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I’ve included some excerpts from my part of our joint presentation below, but first I must acknowledge my debt to the SOA and to Sarah Macintyre whose blog was a great inspiration for the part on illustrators and the hashtag campaign #picturesmeanbusiness

Publishing Scotland

Photo thanks to Merryn Glover

So here it is:

Seven Ways to work better with authors and translators (and sell more books)

Between us Caroline and I have come up with seven ways that we think publishers can work better with authors (and translators) and sell more books. So I’m starting off with the first four.

screen-shot-2017-03-01-at-16-07-34I’m going to jump in at the deep end and talk about contracts, and for obvious reasons much of what I’d like to focus on is related to translators. In that sense, the contract is well down the path towards publication. A lot could be said about the many stages that precede it: the sleuthing work of finding suitable books to translate, reading them and preparing reports, gauging the feasibility of the project, the possibility of sourcing funds, and of course the key part, actually choosing a translator.

However, let’s leave all of that aside and go straight to the point. Contracts between publishers and translators have often been extremely one-sided in the past, that is the onus is entirely on the translator: mostly stick and precious little carrot.

The Society of Authors supports a vision of authors’ rights, centred on the author, and it campaigns to ensure that the implementation of that vision is not undermined by a concept of copyright which instead is centred on the investor.

The argument is that an investor-centred system of rights maximises the benefits for a minimum number of holders, whereas in an author-centred system of rights these benefits are more equably divided.

So, in the case of the translator, what rights are we talking about?

  • The moral rights are (or should be) unwaivable but they must first be asserted. With particular regard to translators, all translated books should contain that phrase in the copyright section.
  • However, more importantly, a translation is an original work, and given that it involves considerable creative effort translations are eligible for copyright – and have been since the nineteenth century Berne Convention (1886). Sadly, it is all too frequently taken for granted that the publisher will hold the copyright for an English translation, but things are changing. The reading public are growing more aware of copyright issues and readers have been known to check the copyright page.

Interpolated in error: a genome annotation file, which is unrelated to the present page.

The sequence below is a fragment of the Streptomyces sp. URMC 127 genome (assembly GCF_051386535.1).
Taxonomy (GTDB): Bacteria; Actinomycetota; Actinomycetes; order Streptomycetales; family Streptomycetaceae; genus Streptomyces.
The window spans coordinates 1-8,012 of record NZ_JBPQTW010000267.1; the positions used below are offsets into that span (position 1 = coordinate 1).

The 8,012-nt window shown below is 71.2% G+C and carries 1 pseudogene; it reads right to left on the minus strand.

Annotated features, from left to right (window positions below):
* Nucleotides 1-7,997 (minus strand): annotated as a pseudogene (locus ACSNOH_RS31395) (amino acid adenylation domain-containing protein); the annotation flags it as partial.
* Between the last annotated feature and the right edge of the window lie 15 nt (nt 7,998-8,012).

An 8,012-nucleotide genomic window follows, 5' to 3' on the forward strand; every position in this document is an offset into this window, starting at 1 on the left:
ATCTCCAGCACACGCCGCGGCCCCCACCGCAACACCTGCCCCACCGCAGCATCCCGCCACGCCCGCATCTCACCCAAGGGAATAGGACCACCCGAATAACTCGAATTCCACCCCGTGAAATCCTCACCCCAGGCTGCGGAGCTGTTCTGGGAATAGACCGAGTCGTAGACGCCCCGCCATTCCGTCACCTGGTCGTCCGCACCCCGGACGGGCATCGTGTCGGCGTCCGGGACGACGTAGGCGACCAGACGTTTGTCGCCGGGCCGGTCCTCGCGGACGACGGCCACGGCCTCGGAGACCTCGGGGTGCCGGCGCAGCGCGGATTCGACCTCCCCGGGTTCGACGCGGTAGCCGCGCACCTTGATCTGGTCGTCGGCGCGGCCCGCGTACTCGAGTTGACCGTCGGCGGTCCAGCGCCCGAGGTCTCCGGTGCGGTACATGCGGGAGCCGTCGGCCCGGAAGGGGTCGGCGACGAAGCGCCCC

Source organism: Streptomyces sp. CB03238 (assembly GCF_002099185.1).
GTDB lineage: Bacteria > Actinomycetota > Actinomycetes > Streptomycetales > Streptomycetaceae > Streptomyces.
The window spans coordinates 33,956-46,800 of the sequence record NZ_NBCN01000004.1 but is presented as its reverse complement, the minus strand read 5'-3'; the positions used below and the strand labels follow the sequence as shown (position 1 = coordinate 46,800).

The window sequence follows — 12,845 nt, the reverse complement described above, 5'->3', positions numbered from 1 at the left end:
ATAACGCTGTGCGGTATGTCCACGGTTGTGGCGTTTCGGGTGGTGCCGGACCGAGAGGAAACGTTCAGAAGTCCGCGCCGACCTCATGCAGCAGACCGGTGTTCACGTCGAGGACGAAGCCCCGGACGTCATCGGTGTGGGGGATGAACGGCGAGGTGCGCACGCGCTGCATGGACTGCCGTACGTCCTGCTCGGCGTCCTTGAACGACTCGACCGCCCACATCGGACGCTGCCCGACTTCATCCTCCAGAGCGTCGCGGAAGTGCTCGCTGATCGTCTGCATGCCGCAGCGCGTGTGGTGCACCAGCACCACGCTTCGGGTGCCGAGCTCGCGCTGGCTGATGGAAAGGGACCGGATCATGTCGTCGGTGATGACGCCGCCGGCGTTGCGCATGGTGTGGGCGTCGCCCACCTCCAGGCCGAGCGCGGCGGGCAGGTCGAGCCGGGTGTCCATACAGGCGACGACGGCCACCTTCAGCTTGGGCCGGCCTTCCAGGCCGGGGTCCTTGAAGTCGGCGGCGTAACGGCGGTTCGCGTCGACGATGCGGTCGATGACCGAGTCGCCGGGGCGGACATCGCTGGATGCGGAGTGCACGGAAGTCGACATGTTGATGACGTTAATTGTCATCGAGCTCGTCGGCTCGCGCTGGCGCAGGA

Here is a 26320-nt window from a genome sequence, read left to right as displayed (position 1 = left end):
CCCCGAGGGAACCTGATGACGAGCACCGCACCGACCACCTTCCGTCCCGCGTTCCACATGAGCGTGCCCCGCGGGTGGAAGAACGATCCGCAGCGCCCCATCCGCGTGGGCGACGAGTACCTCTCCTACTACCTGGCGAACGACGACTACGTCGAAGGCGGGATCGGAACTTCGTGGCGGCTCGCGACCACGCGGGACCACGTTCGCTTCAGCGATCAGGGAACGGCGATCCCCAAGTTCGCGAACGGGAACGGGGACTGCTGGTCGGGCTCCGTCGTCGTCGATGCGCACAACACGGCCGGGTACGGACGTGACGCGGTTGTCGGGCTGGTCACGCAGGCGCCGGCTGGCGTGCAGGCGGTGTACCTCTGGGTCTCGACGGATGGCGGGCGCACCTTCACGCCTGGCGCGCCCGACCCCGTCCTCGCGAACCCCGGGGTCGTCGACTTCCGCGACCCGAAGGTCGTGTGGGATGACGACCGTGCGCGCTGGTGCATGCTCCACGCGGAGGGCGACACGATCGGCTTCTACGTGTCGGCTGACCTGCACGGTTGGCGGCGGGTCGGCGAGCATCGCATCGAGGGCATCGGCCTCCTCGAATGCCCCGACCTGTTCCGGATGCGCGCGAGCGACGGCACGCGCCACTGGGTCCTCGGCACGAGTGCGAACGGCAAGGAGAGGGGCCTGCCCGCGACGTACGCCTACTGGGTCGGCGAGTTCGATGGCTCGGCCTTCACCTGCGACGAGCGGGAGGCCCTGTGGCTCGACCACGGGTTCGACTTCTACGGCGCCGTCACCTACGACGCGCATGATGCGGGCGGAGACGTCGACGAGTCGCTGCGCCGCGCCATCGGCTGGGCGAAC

Best practice would seem straightforward in this regard: Your translator should assert his or her moral rights, and should automatically retain copyright. Then, in a separate clause in the contract, she or he will license it back to the publisher subject to a straightforward negotiation regarding a reasonable percentage to be paid for subsequent exploitation of the work.

This is the more equitable vision of shared rights that the Society encourages. It also allows the translator and other copyright holders to benefit from the ongoing success of a publication – which sadly is not always the case.

Big as we all know does not always mean beautiful – let alone equitable. The largest publisher of fiction in translation is now Amazoncrossing. You might pull a face, but Amazon’s investment in this sector has been game-changing. Moreover, Amazon has also shown that it can mend its ways in one important respect: copyright.

potzch-hangmans-daughterThe author I’ve used here as an example is Oliver Pötzch, whose book The Hangman’s Daughter was translated by Lee Chadeayne.  Pötzch became the first translated Amazon Publishing author to sell over 1 million copies. In that book, published in 2010 Amazon acknowledged the translator’s moral rights on the copyright page but retained the copyright to the English translation – meaning that Chadeayne largely missed out on the book’s success. However, for Pötzch’s subsequent books, the Dark Monk series, Chadeayne has retained copyright – a lesson well learned, for the translator, but notably also for Amazoncrossing.

It is worth adding that many of the smaller, independent publishers have always set high standards in this respect, but I won’t name any more names!

Which brings me to where it is important to name names: This is closely linked to the first point on rights. The moral rights clause of a contract states that “X shall be recognised as the translator of this work”: this means what it says: The translator must be acknowledged as the translator everywhere, in publicity, in catalogues, and most basically on the book itself.